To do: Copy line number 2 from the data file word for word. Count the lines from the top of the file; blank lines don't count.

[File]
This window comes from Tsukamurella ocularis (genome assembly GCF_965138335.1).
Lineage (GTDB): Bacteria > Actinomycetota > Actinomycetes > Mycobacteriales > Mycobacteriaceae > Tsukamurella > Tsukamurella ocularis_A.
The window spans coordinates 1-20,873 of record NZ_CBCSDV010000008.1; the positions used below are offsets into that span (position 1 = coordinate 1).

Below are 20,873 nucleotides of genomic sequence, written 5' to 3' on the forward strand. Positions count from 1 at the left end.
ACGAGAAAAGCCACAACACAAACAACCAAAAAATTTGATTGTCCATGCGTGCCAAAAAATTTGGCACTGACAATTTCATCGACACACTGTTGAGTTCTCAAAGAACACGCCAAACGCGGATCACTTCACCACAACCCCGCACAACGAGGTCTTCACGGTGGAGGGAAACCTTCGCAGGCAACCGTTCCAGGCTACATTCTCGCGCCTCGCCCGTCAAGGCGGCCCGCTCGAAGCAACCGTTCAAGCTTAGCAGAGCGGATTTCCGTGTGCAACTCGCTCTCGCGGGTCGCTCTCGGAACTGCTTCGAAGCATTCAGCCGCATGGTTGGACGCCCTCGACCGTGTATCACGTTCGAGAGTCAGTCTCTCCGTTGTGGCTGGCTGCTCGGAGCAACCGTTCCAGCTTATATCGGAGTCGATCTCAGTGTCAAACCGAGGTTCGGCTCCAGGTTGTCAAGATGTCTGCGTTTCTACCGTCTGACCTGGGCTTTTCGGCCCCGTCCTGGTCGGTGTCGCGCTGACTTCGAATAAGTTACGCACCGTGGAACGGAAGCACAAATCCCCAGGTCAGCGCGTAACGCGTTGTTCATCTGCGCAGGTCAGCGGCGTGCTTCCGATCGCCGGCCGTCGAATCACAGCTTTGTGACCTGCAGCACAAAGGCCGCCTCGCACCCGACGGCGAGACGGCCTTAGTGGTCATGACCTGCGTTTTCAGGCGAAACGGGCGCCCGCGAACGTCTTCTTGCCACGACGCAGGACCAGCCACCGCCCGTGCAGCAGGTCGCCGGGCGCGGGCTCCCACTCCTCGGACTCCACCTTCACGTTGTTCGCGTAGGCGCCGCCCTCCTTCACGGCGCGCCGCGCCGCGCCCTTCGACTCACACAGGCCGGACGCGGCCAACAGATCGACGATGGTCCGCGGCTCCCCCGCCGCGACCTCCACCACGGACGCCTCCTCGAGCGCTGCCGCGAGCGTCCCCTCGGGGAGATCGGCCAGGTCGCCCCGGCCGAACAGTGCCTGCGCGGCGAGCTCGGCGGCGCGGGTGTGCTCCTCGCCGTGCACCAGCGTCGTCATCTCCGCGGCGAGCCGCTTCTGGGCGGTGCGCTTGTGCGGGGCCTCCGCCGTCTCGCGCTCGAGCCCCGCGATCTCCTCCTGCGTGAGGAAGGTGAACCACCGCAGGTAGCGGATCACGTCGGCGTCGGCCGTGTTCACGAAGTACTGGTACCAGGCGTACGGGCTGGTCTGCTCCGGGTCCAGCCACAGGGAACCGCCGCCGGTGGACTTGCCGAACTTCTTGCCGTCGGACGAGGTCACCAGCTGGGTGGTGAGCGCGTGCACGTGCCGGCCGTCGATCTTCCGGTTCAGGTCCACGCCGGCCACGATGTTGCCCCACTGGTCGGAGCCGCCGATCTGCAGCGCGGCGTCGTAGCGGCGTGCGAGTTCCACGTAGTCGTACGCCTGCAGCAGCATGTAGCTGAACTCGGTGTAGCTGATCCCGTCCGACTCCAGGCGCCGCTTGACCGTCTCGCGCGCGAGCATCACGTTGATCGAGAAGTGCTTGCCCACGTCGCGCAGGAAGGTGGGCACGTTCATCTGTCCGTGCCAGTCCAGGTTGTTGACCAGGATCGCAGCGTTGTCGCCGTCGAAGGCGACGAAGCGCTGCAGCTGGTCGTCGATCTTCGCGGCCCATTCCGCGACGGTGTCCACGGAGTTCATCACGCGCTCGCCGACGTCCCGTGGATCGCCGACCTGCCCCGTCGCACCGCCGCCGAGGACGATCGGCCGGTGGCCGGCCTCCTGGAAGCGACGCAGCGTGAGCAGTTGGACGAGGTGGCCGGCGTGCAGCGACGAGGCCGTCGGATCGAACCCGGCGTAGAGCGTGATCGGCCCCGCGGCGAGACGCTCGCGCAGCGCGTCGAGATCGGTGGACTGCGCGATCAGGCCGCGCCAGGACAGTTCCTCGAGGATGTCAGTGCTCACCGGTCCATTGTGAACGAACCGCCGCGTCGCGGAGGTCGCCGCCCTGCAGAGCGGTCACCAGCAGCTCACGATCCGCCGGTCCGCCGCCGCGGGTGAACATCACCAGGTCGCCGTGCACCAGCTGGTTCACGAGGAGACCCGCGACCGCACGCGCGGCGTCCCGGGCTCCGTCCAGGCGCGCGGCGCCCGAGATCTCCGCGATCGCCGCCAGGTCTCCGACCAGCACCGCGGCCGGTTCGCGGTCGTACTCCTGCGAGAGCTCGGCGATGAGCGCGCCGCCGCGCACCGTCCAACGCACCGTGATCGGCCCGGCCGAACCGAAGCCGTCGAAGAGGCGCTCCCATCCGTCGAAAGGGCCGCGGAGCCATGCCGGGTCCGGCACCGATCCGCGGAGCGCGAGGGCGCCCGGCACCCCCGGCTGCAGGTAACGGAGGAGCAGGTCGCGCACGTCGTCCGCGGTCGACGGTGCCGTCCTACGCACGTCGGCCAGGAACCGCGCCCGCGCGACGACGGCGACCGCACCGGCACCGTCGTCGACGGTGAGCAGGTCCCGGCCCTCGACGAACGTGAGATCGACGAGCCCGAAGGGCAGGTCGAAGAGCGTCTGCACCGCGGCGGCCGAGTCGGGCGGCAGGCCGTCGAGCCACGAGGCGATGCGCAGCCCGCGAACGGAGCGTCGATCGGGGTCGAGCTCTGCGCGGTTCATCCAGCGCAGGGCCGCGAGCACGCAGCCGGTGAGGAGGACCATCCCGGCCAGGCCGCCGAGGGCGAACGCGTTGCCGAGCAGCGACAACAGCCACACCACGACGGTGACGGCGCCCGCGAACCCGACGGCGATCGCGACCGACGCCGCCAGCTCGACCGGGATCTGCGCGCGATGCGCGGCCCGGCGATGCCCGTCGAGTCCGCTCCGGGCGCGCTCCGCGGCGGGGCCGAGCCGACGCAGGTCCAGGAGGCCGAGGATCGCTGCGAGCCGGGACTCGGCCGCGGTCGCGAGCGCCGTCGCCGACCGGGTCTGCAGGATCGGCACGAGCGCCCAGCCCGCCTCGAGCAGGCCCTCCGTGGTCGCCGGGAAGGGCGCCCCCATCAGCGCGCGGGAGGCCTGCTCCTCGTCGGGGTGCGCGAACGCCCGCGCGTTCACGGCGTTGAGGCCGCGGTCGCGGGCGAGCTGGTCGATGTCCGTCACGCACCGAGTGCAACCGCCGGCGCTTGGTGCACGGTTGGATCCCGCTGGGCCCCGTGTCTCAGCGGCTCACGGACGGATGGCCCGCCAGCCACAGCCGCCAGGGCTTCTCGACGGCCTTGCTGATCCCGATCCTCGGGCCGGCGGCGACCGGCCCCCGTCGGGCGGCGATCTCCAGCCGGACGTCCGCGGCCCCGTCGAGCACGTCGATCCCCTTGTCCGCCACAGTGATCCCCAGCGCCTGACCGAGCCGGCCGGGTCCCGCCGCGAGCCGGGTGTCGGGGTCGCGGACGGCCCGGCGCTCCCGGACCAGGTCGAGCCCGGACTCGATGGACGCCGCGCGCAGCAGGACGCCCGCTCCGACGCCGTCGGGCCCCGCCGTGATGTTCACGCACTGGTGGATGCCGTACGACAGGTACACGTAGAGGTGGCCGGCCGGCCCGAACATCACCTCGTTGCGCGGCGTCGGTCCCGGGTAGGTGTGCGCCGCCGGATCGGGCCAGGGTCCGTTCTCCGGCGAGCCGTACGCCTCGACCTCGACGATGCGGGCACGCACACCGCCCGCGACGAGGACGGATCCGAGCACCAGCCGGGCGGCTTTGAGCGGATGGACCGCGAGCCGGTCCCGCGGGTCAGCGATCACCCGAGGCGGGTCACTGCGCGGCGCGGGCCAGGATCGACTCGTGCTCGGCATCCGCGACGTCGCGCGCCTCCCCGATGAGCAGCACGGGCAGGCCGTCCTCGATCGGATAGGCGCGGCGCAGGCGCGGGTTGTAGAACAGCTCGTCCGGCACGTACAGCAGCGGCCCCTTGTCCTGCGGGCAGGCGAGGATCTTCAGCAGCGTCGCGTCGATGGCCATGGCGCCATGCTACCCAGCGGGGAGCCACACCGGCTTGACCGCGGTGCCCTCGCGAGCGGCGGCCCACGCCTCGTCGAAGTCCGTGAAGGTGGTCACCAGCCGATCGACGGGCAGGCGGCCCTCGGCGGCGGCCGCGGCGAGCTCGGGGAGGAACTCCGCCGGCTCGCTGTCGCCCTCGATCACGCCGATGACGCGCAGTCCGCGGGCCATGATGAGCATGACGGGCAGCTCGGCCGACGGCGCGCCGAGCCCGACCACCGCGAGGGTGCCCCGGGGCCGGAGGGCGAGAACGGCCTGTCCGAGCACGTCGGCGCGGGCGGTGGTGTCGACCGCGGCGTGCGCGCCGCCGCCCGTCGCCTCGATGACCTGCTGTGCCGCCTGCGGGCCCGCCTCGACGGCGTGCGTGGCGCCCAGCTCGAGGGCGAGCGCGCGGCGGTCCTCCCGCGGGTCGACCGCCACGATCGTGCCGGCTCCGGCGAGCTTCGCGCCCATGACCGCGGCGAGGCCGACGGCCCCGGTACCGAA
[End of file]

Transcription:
Lineage (GTDB): Bacteria > Actinomycetota > Actinomycetes > Mycobacteriales > Mycobacteriaceae > Tsukamurella > Tsukamurella ocularis_A.